The Algerian/Vagrant Hedgehog (Qanfud, Atelerix algirus) is a mammal species recorded in parts of North Africa (Algeria, Libya, Morocco, Tunisia), Malta and Spain. It is thought that the Phoenicians may have introduced the Algerian Hedgehog in Spain and possibly the Maltese Islands at around 1000BC as a means of pest control. Whilst the Maltese word Qanfud comes fromArabic, it was only in the late 1960s that its identity as the Algerian Hedgehog was established.
Measuring between 20-25cm and weighing up to 650g, two distinct types are found in the Maltese Islands, the light-coloured variety with whitish spines and the dark-coloured variety with alternating light and dark bands on the spine. The spines do not grow far down the forehead. In other countries, it hibernates throughout the winter, but in Malta, it remains dormant on very cold days and is inactive in temperatures of below 20°C. During this time, the body temperature falls and the heartbeat is also reduced. Its preferred habitats are stretches of land with low-shrubs and vegetation, valleys and even agricultural areas.
Being mainly nocturnal insectivores, hedgehogs have a very good sense of smell and hearing which compensate their poor eyesight. They feed on a variety of invertebrates such as insects, earthworms, snails and slugs, and molluscs and also small vertebrates such as lizards.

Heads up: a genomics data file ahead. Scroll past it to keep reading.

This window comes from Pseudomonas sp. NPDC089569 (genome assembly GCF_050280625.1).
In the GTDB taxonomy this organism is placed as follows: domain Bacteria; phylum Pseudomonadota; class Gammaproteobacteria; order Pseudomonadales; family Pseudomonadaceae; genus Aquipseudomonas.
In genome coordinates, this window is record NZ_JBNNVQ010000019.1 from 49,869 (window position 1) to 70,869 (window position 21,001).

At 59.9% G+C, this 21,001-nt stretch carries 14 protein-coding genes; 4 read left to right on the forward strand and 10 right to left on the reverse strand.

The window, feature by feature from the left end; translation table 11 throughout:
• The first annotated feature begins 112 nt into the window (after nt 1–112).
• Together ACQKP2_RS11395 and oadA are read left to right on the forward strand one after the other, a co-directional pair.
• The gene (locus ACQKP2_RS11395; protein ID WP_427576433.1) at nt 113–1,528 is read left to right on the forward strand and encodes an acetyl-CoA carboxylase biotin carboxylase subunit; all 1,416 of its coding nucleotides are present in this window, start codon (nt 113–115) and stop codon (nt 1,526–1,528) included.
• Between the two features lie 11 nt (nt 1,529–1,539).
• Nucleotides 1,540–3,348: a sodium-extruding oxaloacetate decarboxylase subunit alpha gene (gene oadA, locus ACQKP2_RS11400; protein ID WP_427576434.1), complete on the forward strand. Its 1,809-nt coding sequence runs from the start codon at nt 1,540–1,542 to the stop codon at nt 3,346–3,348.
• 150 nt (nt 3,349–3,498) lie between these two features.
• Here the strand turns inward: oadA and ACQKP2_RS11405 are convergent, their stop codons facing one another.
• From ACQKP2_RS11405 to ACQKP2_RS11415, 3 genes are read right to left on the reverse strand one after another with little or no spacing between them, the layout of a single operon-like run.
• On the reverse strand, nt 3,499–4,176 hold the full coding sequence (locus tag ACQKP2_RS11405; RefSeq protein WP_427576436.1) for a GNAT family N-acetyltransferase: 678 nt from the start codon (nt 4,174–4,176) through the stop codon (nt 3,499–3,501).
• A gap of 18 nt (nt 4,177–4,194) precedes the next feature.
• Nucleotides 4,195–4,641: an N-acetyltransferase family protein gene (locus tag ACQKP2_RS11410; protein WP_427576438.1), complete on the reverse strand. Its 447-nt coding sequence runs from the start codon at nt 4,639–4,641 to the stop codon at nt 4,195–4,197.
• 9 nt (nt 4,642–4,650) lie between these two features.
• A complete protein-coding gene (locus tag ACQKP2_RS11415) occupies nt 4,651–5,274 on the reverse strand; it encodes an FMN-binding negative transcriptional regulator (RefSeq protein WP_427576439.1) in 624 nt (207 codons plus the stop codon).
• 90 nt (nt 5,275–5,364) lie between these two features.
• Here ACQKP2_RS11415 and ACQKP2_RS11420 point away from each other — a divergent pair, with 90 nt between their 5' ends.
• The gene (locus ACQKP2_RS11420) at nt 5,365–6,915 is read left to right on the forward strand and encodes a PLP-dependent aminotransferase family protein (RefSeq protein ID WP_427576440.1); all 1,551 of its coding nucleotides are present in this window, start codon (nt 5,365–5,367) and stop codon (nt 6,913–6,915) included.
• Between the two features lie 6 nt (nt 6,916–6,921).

Nests are constructed using dry leaves and may be found under thick vegetation or in rubble walls. The gestation period takes about 18 weeks, and the young hoglets are born from May to October, with each litter containing between 4 and 5 young. Within 36 hours after birth, the spines begin covering their body.
In past Maltese folklore, one proverb says “Il-Qanfud, qanfud ieħor missieru”, which is translated to “the hedgehog is the son of another hedgehog”, similar to the English proverb, “Like father, like son”. When faced with danger, it rolls up into a ball, causing the spines to protrude. Whilst the spikes may be effective in deterring predators for example stray cats, unfortunately their defensive mechanism does not help to deflect cars, which are the hedgehog’s worst enemy in Malta. When confronted by the bright light of vehicles at night whilst foraging on insects, hedgehogs rolls up into a ball. Unfortunately, many hedgehogs are run over by cars in rural roads. The increase in feral cats also seems to have a negative effect on the hedgehog’s population. National legislation dating back from the 1993 together with European legislation, give strict protection to the Algerian hedgehog making it illegal to keep them as pets or handling them without permit.